Cirsium pitcheri (Torr. ex Eaton) Torr. & A. Gray (Pitcher’s thistle) is a threatened herbaceous plant endemic to sand dune ecosystems along Lakes Huron, Michigan, and Superior in North America. Habitat for this plant is limited to active dunes with moving sand. I observed floral visitors of C. pitcheri in Indiana Dunes National Lakeshore and Indiana Dunes State Park, and calculated frequency and density of visitor families. Additionally, I tested for relationships between visitor counts and previous growing season mean temperature and precipitation. Formicidae, Anthomyiidae, and Cecidomyiidae were the most frequent families. However, Apidae was the only family correlated with the number of subsequent C. pitcheri seedlings. Counts of mean visitors per plant were different between years, with 2013 being the lowest. These values were related to previous growing season precipitation, which was lowest in 2012 due to a widespread severe drought. There was clear depression of floral visitor frequency and density following the 2012 drought, but that was short-lived and subsequent years displayed recovery of visitor numbers. Many of the floral visitors of C. pitcheri are likely feeding on nectar, pollen, and vegetative structures, and providing minimal, if any, pollination benefit. However, families such as Apidae and Halictidae carry visible pollen loads between multiple individual plants. Pollinator augmentation with these families may benefit C. pitcheri reproduction, especially following years of drought.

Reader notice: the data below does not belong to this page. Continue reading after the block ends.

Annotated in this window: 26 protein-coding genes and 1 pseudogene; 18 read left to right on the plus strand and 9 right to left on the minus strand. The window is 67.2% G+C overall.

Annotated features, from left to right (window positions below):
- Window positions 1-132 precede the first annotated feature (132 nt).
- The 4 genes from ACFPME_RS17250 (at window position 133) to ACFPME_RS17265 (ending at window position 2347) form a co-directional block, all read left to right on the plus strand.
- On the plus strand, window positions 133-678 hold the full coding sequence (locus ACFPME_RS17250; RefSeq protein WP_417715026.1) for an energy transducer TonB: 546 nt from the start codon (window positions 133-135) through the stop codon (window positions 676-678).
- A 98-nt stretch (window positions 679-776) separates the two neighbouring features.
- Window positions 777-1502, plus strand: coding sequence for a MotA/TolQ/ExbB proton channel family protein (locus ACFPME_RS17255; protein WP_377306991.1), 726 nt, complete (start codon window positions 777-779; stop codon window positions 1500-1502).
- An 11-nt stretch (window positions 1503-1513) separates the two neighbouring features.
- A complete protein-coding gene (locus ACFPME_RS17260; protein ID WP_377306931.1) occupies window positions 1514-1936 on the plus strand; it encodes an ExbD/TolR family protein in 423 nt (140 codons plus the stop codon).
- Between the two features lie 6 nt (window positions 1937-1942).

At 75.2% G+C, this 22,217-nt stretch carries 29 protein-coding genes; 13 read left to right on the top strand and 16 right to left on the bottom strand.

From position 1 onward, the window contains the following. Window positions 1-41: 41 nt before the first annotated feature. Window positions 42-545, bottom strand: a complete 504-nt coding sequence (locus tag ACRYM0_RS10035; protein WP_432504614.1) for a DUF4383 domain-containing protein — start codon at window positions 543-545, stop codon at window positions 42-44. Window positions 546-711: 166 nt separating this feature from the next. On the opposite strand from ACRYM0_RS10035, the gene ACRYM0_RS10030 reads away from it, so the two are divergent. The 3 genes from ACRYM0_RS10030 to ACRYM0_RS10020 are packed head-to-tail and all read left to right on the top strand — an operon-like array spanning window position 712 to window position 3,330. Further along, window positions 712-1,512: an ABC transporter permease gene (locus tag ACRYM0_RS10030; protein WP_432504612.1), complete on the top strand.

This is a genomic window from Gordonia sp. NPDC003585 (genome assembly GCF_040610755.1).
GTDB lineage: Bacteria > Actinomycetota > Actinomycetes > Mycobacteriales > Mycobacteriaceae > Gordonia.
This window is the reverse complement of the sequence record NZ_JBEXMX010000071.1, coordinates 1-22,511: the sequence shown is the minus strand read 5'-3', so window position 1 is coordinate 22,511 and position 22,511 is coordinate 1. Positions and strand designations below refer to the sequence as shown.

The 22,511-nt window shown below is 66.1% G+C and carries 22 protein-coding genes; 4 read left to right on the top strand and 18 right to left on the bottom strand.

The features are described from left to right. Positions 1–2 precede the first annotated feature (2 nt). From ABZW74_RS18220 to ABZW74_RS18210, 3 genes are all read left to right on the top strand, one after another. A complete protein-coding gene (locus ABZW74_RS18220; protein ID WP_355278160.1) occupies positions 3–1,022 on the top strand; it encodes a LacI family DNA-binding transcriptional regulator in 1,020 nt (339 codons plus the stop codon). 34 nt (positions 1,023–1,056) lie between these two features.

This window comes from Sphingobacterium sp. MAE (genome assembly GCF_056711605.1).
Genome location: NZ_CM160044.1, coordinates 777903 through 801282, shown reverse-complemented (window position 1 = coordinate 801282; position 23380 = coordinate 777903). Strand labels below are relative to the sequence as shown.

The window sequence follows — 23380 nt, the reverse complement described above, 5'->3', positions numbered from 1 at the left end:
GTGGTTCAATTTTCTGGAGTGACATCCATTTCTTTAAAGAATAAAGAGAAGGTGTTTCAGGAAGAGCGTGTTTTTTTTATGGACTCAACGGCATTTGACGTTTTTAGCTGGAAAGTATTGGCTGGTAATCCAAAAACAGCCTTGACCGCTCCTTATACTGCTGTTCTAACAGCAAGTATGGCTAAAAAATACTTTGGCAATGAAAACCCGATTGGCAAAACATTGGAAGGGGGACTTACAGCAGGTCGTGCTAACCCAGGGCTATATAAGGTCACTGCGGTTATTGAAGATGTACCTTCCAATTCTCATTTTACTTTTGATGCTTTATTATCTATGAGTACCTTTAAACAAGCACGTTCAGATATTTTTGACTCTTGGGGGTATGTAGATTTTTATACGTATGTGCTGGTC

Marshall, Jordan M.
"Insect Visitors of Cirsium pitcheri, a Threatened and Endemic Dune Species, in Relation to Annual Weather Variation,"
The Great Lakes Entomologist: Vol. 50
, Article 9.
Available at: https://scholar.valpo.edu/tgle/vol50/iss2/9